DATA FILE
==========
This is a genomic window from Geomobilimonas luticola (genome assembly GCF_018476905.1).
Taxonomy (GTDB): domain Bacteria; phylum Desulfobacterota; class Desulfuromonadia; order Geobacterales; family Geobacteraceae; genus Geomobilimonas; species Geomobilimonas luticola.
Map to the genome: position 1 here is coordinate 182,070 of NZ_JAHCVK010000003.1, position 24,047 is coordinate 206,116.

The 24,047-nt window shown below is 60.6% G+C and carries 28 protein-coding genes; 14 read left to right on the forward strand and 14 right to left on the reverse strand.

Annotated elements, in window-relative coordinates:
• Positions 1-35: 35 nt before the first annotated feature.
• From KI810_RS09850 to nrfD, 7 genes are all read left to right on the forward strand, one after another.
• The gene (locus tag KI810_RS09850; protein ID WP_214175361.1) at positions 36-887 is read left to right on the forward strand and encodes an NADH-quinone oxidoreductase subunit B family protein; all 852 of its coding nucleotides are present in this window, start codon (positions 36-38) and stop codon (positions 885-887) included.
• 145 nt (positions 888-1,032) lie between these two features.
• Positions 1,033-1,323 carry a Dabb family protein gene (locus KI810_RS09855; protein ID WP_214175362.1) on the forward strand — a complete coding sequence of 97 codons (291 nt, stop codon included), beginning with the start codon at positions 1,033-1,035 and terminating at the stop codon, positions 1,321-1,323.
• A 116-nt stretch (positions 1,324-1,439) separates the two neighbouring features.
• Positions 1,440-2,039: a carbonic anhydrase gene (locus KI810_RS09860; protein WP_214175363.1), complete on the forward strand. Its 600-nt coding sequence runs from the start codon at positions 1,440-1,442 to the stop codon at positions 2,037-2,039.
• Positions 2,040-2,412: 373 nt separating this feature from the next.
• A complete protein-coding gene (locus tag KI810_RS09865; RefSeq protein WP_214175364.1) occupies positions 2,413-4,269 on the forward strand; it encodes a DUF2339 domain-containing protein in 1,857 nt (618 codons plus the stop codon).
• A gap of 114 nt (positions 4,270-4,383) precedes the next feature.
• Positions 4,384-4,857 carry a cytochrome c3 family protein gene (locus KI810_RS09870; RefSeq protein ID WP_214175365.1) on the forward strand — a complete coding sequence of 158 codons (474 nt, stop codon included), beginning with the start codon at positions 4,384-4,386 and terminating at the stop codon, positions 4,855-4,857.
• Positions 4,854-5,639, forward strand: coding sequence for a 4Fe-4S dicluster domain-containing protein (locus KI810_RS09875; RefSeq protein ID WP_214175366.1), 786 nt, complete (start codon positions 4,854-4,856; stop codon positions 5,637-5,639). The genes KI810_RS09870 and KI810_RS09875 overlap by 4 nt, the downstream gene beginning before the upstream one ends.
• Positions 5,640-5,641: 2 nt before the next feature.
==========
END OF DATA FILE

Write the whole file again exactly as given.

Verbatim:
This is a genomic window from Geomobilimonas luticola (genome assembly GCF_018476905.1).
Taxonomy (GTDB): domain Bacteria; phylum Desulfobacterota; class Desulfuromonadia; order Geobacterales; family Geobacteraceae; genus Geomobilimonas; species Geomobilimonas luticola.
Map to the genome: position 1 here is coordinate 182,070 of NZ_JAHCVK010000003.1, position 24,047 is coordinate 206,116.

The 24,047-nt window shown below is 60.6% G+C and carries 28 protein-coding genes; 14 read left to right on the forward strand and 14 right to left on the reverse strand.

Annotated elements, in window-relative coordinates:
• Positions 1-35: 35 nt before the first annotated feature.
• From KI810_RS09850 to nrfD, 7 genes are all read left to right on the forward strand, one after another.
• The gene (locus tag KI810_RS09850; protein ID WP_214175361.1) at positions 36-887 is read left to right on the forward strand and encodes an NADH-quinone oxidoreductase subunit B family protein; all 852 of its coding nucleotides are present in this window, start codon (positions 36-38) and stop codon (positions 885-887) included.
• 145 nt (positions 888-1,032) lie between these two features.
• Positions 1,033-1,323 carry a Dabb family protein gene (locus KI810_RS09855; protein ID WP_214175362.1) on the forward strand — a complete coding sequence of 97 codons (291 nt, stop codon included), beginning with the start codon at positions 1,033-1,035 and terminating at the stop codon, positions 1,321-1,323.
• A 116-nt stretch (positions 1,324-1,439) separates the two neighbouring features.
• Positions 1,440-2,039: a carbonic anhydrase gene (locus KI810_RS09860; protein WP_214175363.1), complete on the forward strand. Its 600-nt coding sequence runs from the start codon at positions 1,440-1,442 to the stop codon at positions 2,037-2,039.
• Positions 2,040-2,412: 373 nt separating this feature from the next.
• A complete protein-coding gene (locus tag KI810_RS09865; RefSeq protein WP_214175364.1) occupies positions 2,413-4,269 on the forward strand; it encodes a DUF2339 domain-containing protein in 1,857 nt (618 codons plus the stop codon).
• A gap of 114 nt (positions 4,270-4,383) precedes the next feature.
• Positions 4,384-4,857 carry a cytochrome c3 family protein gene (locus KI810_RS09870; RefSeq protein ID WP_214175365.1) on the forward strand — a complete coding sequence of 158 codons (474 nt, stop codon included), beginning with the start codon at positions 4,384-4,386 and terminating at the stop codon, positions 4,855-4,857.
• Positions 4,854-5,639, forward strand: coding sequence for a 4Fe-4S dicluster domain-containing protein (locus KI810_RS09875; RefSeq protein ID WP_214175366.1), 786 nt, complete (start codon positions 4,854-4,856; stop codon positions 5,637-5,639). The genes KI810_RS09870 and KI810_RS09875 overlap by 4 nt, the downstream gene beginning before the upstream one ends.
• Positions 5,640-5,641: 2 nt before the next feature.